How to Winterize Your Boat’s Fuel Tank
When it comes to winterizing fuel tanks, some say it’s better to fill up the tank, while others say it’s better to store the boat with a fuel tank that’s nearly empty.
We’re sticking with filling the fuel tank for winterizing your boat. Here are our reasons why you should keep the gasoline tank full for winterizing and how to do it right.
Always Fill Your Boat’s Fuel Tank
When cold air meets a cold, flat surface, condensation forms. By leaving the inner walls of your boat’s fuel tank exposed to the air, you’re allowing condensation to form inside of it, and that’s not a good thing.
The ethanol in modern boat fuels attracts and absorbs water molecules, and any condensation in the tank will be absorbed into the fuel. Eventually the fuel becomes saturated, at which point phase separation occurs. Phase separation is the separating of the water/ethanol mix from the fuel, with the denser water/ethanol combination forming a layer at the bottom of the fuel tank. This corrodes the fuel tank, leading to oxidized debris that can block the fuel system. It can also get sucked into the fuel system when the motor runs again (most fuel systems take fuel from the bottom of the fuel tank), which leads to the fuel injectors or the carburetors needing to be drained, cleaned and serviced.
How to Winterize a Fuel Tank
Filling the fuel tank when winterizing your boat eliminates condensation from forming inside the tank, which contaminates the fuel and leads to damage to the boat’s fuel system.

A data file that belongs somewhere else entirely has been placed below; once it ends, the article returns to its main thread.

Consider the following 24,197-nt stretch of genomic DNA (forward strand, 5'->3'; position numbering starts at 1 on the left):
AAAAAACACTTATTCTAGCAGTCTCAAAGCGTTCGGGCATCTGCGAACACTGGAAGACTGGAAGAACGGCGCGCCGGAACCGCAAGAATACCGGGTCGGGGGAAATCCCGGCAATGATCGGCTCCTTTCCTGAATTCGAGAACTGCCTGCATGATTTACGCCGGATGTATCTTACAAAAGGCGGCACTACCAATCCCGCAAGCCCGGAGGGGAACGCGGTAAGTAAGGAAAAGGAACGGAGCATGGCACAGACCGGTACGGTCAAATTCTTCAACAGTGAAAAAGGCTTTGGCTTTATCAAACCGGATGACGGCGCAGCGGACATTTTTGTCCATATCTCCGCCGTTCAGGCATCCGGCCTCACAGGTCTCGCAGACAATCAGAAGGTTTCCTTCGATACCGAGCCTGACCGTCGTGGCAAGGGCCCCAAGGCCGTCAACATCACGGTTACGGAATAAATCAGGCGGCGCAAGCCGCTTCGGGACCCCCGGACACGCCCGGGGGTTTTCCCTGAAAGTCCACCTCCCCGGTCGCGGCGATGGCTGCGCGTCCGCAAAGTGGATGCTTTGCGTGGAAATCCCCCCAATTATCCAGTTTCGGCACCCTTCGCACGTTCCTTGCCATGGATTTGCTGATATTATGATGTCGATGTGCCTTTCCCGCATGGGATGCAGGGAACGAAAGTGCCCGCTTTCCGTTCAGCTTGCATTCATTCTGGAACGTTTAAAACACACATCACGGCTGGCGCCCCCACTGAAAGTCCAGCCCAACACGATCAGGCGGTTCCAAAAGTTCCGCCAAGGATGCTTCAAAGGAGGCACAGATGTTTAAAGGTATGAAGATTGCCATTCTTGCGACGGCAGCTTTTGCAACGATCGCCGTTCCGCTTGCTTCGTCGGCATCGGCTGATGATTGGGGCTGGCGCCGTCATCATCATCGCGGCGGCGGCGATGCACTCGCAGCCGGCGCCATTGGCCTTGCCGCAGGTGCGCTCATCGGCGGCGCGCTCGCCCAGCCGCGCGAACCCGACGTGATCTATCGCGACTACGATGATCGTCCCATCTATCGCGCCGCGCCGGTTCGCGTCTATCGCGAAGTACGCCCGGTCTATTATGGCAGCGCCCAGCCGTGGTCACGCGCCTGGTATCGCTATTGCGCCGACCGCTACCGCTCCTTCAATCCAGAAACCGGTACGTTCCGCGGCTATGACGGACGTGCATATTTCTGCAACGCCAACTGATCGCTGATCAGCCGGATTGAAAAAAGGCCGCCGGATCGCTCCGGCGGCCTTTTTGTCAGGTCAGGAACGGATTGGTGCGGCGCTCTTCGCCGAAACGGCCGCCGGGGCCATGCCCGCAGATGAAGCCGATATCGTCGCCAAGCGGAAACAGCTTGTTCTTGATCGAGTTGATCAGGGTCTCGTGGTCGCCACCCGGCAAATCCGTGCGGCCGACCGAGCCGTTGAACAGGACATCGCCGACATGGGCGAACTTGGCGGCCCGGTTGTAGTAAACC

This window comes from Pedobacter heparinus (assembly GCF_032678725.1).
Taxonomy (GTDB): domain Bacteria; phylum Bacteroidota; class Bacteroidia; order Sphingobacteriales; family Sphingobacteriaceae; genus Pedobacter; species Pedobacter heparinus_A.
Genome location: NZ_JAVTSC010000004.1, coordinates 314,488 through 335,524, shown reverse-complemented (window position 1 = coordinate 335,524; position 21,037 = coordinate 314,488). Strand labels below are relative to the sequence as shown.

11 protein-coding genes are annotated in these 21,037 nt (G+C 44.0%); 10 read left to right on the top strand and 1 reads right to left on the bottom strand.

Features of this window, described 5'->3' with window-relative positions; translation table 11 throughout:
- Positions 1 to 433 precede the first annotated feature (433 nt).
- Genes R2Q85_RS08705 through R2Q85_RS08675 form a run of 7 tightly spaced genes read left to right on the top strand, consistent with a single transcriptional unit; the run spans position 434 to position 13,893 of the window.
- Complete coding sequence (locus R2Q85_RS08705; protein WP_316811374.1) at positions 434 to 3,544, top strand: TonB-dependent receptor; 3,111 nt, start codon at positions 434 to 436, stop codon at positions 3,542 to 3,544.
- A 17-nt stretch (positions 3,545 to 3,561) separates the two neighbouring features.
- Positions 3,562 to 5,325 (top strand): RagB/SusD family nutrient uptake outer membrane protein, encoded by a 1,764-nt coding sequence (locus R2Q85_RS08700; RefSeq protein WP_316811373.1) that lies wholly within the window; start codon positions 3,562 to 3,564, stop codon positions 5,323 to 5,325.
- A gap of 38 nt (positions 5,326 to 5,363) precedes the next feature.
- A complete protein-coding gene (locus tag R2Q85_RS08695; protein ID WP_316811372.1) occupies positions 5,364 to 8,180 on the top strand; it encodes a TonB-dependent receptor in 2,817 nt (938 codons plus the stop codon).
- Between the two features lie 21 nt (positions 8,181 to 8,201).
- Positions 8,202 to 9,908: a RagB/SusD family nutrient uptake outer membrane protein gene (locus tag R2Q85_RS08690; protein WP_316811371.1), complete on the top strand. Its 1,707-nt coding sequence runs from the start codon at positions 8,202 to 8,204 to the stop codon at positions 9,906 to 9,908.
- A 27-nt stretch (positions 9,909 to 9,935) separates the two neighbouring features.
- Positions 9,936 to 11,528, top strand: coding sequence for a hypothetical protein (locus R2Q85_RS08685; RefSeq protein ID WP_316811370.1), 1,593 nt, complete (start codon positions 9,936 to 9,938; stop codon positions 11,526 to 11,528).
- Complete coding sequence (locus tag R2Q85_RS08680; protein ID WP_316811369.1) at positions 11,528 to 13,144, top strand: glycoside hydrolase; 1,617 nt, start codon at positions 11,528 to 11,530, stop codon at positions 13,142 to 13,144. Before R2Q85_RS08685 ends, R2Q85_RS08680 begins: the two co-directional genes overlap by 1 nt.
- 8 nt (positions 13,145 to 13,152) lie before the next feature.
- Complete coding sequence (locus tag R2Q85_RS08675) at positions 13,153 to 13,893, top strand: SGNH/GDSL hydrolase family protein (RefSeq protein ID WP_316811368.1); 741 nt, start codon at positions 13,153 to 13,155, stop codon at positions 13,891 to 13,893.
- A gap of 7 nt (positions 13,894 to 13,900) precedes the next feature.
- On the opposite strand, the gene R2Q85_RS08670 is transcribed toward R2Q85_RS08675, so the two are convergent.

Before winterizing the fuel tank, take a boat trip to burn up as much of the old fuel as possible. Next, winterize your boat’s fuel tank by doing the following:
Buy Quality Boat Fuel
After emptying the fuel tank, fill it with fresh fuel. Use E0 boat fuel (ethanol-free fuel) if possible, because it’s less likely to experience phase separation. If you can’t fill it with E0 fuel, use a quality brand name E10 fuel from a vendor you trust. The better the quality of the fuel, the less chance it’ll break down over the storage period.
Fill the Tank to 90 Percent
Leave space within the tank for the fuel to expand as the temperatures fluctuate while the boat is in storage. Don’t overfill the tank, as this can lead to expansion damage or fuel exiting through vent, which is extremely hazardous.
Use Fuel Stabilizer
Add a marine-specific fuel stabilizer while filling the tank so that it thoroughly mixes with the fuel. Untreated fuel can break down within weeks, and marine-specific fuel stabilizer prevents this from happening while keeping the fuel fresh for months. Always follow the instructions on the fuel stabilizer’s label.
Run the Motor
Fresh stabilized fuel needs to get into the entire fuel system, not just the fuel tank. Old untreated fuel left in fuel lines, carburetors and fuel rails/injectors will destabilize, leaving behind varnish-like deposits that can easily block the fuel system. By running the motor for a few minutes, the new stabilized fuel will be pumped though the fuel system, protecting it throughout winter storage.
Change the Fuel Filters
Replace the in-line fuel filter(s) and the filter in the fuel/water separator to remove any last traces of water from the fuel system before winterizing your boat for storage. Doing this also gives you one less maintenance task to worry about when de-winterizing your engine for when the next boating season comes around.